Last edited by Teh El Macho; 12/27/2008 8:25am, .

      Comment


        #48
        Originally posted by O-Mega Tree O-Mega Tree
        You know you were making some good points until that last post. ATA dug their own hole years ago. They're about 1 level above the worst Mcdojo out their. Ironically one spawned the other.

        We speak frank here. It has nothing to do with rudeness. This thread was started by a ATA instructor. If you can't handle that then maybe you need to sit down and do some self-contemplation. ATA might've given your son the opportunity to gain a level of confidence lots of things will do that. I'm sincerely happy for you and him. If ATA schools look at this site and go out to improve themselves to go beyond this image they've portrayed then we've done our job.

        Are we equating 6th dan with great instructors? What have you actually compared that to? I'm a 6th degree does that make me great?

        I will slam the ATA because of what I've experienced and in the end that's all we can do. If you are happy where you are and you're getting out of it what you believe you need to that's fine. Just don't be naive about it.
        Thank you for your reply, it was late at night when I was writing that so rude may have been a bit harsh. I appreciate your feedback and the original post was well written. All I was saying is IMO I think the ATA has its niche, not everyone wants to get in the octagon. Are there better styles and more effective MA styles.. absolutley. Its obvious which styles have been proven effective in MMA.

        Regarding the ATA instructor thats a 6 Dan I did a lot of research on schools and instructors and this gentleman is highly respected by many aorund here.

        In my post at some point my son may decide to take his training further, this will be up to him. As for me and my wife the ATA, for now is adequate. Like I said I think this particular ATA school is a good one, some of the ones I read about I agree its very much a scam. I also feel that this school is giving us basic skills to feel confident in the event of anything happening on the street. Will we be prepared for everything? probably not but against the average person that has had no training at all we should be able to at least hold our own.

        I respect all forms of MA and the men and women that have the discpline to persue all that is right.

        Are there bad ATA schools? no doubt, are there good schools and instructors, sure.

        My reason for researching the ATA is we have committed time and money to learn this style. As a novice and not wanting to get taken advantage of I turned to the internet to research the organization. One thing I do agree strongly with is how the ATA can give 7 year olds Black Belts? I think one has to be physically able to effectively perform the moves against an adult and actually have it work.

        For now we will continue in our ATA school and as our skill level increases we will add another style to enhance what we have learned.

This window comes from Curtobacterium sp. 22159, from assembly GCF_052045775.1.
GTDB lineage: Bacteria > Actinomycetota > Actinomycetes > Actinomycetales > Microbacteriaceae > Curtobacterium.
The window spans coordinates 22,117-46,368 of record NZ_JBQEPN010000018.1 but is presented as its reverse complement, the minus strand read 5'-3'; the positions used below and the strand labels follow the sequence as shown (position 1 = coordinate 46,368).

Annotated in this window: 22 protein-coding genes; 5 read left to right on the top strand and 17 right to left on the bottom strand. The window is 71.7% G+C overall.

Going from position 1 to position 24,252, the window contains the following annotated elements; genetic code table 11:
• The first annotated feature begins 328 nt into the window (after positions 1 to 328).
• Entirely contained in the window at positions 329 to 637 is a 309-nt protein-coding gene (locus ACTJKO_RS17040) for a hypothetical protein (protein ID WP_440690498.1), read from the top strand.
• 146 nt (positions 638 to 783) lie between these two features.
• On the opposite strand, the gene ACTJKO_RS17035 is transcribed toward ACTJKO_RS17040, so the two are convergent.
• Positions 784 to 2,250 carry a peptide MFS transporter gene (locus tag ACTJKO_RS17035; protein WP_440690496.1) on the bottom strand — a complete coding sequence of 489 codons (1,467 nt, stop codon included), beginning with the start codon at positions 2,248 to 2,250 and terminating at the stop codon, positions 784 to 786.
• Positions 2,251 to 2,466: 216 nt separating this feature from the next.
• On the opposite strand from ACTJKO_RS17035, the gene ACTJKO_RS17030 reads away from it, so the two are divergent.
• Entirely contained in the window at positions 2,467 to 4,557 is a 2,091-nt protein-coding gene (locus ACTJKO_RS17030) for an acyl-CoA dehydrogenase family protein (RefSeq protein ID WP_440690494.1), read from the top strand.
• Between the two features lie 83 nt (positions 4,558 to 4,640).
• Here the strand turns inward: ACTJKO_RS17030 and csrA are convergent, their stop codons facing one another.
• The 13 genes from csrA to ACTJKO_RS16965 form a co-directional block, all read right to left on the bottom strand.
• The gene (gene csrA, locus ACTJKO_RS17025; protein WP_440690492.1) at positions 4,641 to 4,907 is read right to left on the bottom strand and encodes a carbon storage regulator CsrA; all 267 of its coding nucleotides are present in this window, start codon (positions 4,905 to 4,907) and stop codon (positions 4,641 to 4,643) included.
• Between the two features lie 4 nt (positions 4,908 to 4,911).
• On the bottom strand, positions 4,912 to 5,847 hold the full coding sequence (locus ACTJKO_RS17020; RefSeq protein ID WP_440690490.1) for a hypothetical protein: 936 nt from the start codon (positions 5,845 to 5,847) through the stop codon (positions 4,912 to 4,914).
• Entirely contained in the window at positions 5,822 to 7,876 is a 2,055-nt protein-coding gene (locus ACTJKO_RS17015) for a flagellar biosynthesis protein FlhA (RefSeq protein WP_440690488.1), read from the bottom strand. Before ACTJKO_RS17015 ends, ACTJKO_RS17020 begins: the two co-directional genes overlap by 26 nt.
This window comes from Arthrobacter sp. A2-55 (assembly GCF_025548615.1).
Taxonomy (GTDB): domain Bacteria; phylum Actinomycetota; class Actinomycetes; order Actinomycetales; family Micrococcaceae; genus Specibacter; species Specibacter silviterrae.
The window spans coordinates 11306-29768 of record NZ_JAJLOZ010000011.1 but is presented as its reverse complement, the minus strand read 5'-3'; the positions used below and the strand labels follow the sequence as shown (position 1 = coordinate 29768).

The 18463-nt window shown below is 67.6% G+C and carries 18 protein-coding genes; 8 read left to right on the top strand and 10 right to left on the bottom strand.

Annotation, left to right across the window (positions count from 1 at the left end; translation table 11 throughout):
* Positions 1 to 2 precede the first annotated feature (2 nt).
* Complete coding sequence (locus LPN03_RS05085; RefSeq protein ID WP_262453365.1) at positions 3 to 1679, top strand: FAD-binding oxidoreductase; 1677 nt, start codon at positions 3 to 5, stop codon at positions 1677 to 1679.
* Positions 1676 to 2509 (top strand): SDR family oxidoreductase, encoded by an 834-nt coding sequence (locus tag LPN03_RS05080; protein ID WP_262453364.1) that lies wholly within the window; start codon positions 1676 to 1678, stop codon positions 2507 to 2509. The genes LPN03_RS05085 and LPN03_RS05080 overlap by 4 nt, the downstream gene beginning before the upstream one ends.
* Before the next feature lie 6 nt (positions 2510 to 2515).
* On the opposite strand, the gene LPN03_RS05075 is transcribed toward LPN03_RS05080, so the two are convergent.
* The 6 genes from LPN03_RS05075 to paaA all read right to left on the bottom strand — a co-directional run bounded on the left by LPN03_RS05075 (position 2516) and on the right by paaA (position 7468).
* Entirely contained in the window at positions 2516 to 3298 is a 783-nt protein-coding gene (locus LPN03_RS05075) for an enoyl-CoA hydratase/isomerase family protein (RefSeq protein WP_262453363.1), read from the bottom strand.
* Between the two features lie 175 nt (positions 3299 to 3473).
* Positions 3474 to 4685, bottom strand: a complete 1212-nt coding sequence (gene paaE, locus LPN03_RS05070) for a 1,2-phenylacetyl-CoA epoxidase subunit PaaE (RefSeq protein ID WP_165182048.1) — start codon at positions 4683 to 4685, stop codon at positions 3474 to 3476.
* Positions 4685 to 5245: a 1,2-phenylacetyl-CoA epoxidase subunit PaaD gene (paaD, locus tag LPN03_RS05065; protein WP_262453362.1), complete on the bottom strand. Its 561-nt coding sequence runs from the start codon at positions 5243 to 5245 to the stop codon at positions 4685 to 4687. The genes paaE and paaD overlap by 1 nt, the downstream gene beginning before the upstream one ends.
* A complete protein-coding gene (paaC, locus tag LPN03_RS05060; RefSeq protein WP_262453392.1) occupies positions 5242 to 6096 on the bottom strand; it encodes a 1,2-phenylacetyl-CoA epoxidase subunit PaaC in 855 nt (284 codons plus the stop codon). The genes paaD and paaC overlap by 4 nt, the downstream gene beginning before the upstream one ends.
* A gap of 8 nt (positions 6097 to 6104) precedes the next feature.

Thank you for all the input I really appreciate it.

        With respect and regards -

        Comment


          #49
          Originally posted by atafamily
          Thank you for your reply, it was late at night when I was writing that so rude may have been a bit harsh. I appreciate your feedback and the original post was well written. All I was saying is IMO I think the ATA has its niche, not everyone wants to get in the octagon. Are there better styles and more effective MA styles.. absolutley. Its obvious which styles have been proven effective in MMA.

          Regarding the ATA instructor thats a 6 Dan I did a lot of research on schools and instructors and this gentleman is highly respected by many aorund here.

          In my post at some point my son may decide to take his training further, this will be up to him. As for me and my wife the ATA, for now is adequate. Like I said I think this particular ATA school is a good one, some of the ones I read about I agree its very much a scam. I also feel that this school is giving us basic skills to feel confident in the event of anything happening on the street. Will we be prepared for everything? probably not but against the average person that has had no training at all we should be able to at least hold our own.

          I respect all forms of MA and the men and women that have the discpline to persue all that is right.

          Are there bad ATA schools? no doubt, are there good schools and instructors, sure.

          My reason for researching the ATA is we have committed time and money to learn this style. As a novice and not wanting to get taken advantage of I turned to the internet to research the organization. One thing I do agree strongly with is how the ATA can give 7 year olds Black Belts? I think one has to be physically able to effectively perform the moves against an adult and actually have it work.

          For now we will continue in our ATA school and as our skill level increases we will add another style to enhance what we have learned.